Gazi Bay (Kenya)


The mangrove diversity and restoration experiment at Gazi Bay was established in July 2004. Three mangrove species were planted at an open, degraded site that had been mangrove forest ca. 35 years before. Its key goals were to study (1) the potential for mangrove restoration and (2) the effects of species richness on ecosystem recovery.

Design
The experiment is set up following a randomised block design with 8 treatments and 4 replicates of each treatment.

Schematic illustration of the experimental layout (not to scale)


Site characteristics

location Kinondo
former land use natural mangrove forest that had been cut down
altitude 0 m
soil type marine sediment/sand
area 0.12 ha
no of plots 32
plot size 6 m x 6 m
no of trees planted 3 388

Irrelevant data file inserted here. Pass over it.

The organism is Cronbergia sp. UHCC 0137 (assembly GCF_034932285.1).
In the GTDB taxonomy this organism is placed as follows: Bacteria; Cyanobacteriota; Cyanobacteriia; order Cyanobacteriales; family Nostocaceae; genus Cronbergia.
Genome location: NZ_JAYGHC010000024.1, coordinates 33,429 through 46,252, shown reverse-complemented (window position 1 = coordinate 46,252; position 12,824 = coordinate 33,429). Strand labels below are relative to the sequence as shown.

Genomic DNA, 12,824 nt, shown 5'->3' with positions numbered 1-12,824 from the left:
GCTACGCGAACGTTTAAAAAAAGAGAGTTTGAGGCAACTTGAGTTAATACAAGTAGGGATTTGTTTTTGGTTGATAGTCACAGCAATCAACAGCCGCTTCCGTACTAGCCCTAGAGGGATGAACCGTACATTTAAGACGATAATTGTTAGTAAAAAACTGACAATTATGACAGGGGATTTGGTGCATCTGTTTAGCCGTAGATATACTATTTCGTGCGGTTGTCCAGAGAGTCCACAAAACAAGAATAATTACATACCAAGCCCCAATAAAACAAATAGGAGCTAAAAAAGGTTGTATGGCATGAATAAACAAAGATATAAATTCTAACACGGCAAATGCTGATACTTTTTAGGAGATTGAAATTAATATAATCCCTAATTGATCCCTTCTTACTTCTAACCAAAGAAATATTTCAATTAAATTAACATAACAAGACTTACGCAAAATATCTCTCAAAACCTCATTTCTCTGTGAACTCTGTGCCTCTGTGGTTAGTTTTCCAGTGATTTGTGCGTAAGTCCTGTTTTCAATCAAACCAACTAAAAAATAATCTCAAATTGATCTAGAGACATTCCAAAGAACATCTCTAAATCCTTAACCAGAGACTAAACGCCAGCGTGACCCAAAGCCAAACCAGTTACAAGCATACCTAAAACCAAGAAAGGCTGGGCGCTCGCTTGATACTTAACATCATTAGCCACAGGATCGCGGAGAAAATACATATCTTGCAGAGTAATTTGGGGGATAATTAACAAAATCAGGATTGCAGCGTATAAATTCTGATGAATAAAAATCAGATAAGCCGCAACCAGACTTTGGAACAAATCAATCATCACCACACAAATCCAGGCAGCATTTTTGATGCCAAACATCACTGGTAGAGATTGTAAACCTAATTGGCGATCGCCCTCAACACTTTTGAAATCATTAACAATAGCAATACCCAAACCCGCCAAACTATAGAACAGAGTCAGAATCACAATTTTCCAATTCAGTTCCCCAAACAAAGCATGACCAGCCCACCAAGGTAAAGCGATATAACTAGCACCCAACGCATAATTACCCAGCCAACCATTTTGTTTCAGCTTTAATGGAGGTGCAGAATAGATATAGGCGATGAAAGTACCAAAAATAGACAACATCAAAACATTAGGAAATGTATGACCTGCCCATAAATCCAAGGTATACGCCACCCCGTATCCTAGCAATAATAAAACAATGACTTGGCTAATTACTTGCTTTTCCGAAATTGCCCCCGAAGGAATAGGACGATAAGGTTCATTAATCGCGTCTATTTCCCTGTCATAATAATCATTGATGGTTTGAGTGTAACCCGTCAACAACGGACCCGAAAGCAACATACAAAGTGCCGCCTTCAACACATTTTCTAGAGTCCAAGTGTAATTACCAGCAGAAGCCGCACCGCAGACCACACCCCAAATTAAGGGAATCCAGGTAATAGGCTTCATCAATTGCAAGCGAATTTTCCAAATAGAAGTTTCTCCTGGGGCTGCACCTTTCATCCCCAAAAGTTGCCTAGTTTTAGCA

planting date July 2004
diversity variables species richness
diversity gradient 1, 2, 3 sp.
size species pool 3
species pool Avicennia marina, Bruguiera gymnorrhiza, Ceriops tagal
contact person Mark Huxham


Research

Studies focus on the effects of tree species richness on tree survival and growth, sediment moisture, and fauna.


Extra information

Send an e-mail to the contact person, visit the website of the East African Forum for Payment for Ecosystem Services, or explore the publications:

  • Sigi Lang'at JK, Kirui BKY, Skov MW, Kairo JG, Mencuccini M, Huxham M (2013) Species mixing boosts root yield in mangrove trees. Oecologia 172: 271-278 - 10.1007/s00442-012-2490-x
  • Kirui BYK, Kairo JG, Skov MW, Mencuccini M, Huxham M (2012) Effects of species richness, identity and environmental variables on growth in planted mangroves. Marine Ecology Progress Series 465: 1-10 - doi: 10.3354/meps09999
  • Kirui BYK, Huxham M, Kairo J, Skov M (2008) Influence of species richness and environmental context on early survival of replanted mangroves at Gazi bay, Kenya. Hydrobiologia 603: 171-181 - doi: 10.1007/s10750-007-9270-3

The Gazi Bay Experiment